In his work, Ranciére delineates an understanding of the underlying structural mechanics of racism and xenophobia from a post-Marxist perspective. Primarily, the article concerns itself with the definition of the political in the post-Marxist era (or an era in which Marxist terms like proletarian are no longer used to define people), which he defines as the encounter between policy and emancipation (the definitions of which I will address below).
Ranciére concludes that the political is no longer concerned with the opposition between the universal and individual identity; but at the same time it has created a new kind of ‘other,’ in defining people not in terms of workers or proletarians, instead creating identity based on fear of the other. It is the alteration of these processes and their interpretations by (French) society that has led to the aforementioned xenophobia and racism.
Major terms defined in the text are:
1. The Political: Rancière attempts to define this throughout the article, but, broadly, it is the place where policy and emancipation meet. Or, the place where policy and emancipation collide, as he says: “I shall take the political to be the place where the verification of equality is obliged to turn into the handling of a wrong,” (59) because he claims that the two only meet in righting a wrong against emancipation.
2. Policy: Policy is governing, with community consent, guided by “distribution of shares” (58), which are akin to votes, and hierarchy of place.
3. Emancipation: It is a set of rules “guided by the supposition that everyone is equal” (58). Considered synonymous with ‘equality’–which Rancière equates with ‘emancipation. ‘ He goes on to call the process of emancipation, ‘politics.’ Ranciére further reveals how the enactments of the processes of equality/emancipation/politics consequentially lead to the process of subjectivization.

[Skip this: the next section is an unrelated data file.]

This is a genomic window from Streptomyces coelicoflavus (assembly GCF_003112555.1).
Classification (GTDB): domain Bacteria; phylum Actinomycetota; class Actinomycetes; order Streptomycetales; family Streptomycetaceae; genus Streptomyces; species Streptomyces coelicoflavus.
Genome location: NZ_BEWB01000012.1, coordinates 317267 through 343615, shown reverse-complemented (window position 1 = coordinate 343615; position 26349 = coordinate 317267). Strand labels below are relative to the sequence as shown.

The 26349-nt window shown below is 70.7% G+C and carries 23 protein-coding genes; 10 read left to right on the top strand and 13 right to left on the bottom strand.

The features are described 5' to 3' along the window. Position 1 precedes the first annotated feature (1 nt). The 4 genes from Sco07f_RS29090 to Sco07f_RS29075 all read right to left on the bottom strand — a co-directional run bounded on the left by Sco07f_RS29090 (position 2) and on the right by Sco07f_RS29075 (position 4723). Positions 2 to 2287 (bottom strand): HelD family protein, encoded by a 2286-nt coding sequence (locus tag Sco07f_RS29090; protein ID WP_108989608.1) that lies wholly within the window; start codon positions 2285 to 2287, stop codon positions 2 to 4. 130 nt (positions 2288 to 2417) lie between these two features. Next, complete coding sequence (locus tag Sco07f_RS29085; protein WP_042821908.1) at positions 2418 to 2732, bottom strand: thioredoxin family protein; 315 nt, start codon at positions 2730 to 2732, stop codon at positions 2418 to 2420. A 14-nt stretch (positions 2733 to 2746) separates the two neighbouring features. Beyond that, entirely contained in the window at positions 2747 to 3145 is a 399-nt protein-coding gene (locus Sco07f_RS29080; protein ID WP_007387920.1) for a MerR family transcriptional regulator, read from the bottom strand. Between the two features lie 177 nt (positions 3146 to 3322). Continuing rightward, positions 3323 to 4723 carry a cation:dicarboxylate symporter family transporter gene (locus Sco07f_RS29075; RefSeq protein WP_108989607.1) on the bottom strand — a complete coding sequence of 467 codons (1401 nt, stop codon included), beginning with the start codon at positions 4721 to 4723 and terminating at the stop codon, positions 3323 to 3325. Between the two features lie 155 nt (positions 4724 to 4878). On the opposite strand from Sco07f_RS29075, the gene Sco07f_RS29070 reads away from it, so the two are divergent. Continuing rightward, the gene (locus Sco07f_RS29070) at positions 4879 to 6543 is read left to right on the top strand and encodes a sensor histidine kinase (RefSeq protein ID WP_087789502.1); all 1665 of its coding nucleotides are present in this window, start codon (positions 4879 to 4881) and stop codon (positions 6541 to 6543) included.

In calling emancipation politics, Ranciére was creating a buzzword. Politics has a fairly well established definition, which he was making slightly more confused by adding to it the ideas of emancipation.
Other buzzwords include subjectivization—which Ranciére uses to define the process of social disenfranchisement towards a group of individuals that fail to conform to pre-established social strata—as well as some well-worn terms with a Marxist ‘flavor’—such as discourse and paradigm.
Ranciére’s descriptions include the philosophical differences and social ramifications between universality and identity—and how the logical interaction among the concepts of politics, policy, self and ‘other’ both define and realize their roles in determining the fulfillment of emancipation. He identifies these concepts as processes or dynamic entities rather than as staid criteria.
The relationship between these key concepts is fairly clear. The political is comprised of policy and emancipation/politics. The political is the arena in which they meet, or “the place where the verification of equality is obliged to turn into the handling of a wrong” (59), as stated above. He uses these definitions to attempt to identify key problems in the political: those of fear, xenophobia, and the other.